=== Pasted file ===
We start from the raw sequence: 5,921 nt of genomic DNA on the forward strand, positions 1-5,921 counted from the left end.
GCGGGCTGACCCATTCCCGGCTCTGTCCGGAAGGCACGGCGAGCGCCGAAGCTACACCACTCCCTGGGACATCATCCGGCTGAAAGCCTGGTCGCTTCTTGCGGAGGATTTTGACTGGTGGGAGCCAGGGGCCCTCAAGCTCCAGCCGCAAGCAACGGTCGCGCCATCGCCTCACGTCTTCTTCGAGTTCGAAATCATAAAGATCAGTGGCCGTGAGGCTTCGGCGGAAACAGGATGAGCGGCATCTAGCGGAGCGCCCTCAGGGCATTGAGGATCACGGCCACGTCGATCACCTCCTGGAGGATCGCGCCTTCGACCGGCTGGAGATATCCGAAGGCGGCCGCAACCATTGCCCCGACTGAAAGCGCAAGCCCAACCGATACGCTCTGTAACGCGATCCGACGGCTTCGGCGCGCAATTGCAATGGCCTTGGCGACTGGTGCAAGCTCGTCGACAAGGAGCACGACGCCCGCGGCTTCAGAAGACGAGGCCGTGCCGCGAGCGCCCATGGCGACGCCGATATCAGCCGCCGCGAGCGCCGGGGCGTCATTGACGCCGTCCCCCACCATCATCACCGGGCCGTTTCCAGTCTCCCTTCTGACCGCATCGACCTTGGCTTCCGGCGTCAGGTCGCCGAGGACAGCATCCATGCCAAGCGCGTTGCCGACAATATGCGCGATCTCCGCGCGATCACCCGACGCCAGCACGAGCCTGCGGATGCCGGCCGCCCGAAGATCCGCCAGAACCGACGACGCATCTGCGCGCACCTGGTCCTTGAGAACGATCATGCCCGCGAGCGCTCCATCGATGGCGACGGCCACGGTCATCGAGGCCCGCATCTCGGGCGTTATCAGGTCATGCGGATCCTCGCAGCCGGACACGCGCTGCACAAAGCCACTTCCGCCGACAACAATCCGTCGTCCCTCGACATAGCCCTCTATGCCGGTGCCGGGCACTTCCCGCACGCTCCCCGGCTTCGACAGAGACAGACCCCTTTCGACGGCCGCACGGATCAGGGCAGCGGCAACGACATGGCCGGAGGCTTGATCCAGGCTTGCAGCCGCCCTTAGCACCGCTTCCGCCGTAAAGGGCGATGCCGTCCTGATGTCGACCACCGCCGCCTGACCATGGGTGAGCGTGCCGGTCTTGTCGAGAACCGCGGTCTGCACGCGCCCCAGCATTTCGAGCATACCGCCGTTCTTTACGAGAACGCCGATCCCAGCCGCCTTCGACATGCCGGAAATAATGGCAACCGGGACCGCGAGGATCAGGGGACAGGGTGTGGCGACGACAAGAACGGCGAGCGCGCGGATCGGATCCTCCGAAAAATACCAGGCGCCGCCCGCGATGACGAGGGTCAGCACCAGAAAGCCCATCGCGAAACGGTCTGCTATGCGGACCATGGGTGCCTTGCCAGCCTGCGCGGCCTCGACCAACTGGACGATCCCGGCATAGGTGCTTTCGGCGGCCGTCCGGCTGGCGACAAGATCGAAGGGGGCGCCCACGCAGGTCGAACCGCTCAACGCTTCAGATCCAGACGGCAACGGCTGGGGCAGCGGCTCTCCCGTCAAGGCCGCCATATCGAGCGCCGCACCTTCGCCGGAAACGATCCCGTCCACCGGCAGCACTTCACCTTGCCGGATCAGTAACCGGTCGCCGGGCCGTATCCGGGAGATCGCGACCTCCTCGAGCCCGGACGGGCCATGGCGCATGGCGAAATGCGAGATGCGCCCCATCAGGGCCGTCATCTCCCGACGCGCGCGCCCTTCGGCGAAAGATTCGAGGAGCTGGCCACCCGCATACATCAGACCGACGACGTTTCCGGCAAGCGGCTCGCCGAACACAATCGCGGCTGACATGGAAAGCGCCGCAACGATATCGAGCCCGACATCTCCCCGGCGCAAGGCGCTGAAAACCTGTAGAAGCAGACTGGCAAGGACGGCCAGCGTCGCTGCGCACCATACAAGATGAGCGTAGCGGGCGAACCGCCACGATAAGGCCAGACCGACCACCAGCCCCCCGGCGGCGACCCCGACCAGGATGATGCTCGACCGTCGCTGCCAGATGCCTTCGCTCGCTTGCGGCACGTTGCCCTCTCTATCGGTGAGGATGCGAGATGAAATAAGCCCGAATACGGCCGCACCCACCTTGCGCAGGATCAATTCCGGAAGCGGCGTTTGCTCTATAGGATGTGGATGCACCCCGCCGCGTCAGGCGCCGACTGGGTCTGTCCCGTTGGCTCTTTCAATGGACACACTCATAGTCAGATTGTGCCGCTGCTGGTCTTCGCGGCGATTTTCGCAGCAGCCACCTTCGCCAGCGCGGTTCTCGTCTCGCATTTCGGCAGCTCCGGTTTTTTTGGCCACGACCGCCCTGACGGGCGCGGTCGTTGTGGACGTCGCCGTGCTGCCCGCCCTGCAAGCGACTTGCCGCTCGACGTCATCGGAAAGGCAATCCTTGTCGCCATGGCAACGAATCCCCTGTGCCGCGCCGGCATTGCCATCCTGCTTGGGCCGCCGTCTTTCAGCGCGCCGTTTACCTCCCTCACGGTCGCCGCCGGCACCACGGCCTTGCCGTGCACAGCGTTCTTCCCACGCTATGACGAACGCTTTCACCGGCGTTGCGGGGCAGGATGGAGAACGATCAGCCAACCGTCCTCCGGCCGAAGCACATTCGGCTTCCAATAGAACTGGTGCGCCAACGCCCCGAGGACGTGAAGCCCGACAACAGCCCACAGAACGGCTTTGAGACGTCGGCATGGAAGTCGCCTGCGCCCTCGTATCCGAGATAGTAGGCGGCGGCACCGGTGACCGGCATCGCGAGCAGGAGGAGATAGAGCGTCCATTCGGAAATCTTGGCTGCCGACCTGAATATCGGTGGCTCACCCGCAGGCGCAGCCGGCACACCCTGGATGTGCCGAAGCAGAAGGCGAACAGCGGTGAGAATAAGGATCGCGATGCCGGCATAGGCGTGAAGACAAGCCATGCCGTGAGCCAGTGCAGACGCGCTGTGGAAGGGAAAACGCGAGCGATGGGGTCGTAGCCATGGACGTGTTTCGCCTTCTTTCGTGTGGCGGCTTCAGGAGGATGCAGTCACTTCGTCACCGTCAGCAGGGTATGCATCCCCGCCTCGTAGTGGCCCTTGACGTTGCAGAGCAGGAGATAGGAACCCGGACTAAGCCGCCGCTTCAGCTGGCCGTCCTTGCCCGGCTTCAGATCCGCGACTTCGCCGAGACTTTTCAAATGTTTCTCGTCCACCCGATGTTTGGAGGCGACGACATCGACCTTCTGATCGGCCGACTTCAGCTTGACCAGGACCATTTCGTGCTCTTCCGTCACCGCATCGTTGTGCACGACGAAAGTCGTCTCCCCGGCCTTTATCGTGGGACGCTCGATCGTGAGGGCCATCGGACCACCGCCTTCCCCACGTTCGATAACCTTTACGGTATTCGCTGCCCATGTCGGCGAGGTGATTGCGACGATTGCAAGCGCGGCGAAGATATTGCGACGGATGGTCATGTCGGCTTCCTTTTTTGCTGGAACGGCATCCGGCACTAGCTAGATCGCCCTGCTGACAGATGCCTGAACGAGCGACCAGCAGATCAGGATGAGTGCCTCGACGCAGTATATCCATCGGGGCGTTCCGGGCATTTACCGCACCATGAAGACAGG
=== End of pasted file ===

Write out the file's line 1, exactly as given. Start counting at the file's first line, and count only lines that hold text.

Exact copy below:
We start from the raw sequence: 5,921 nt of genomic DNA on the forward strand, positions 1-5,921 counted from the left end.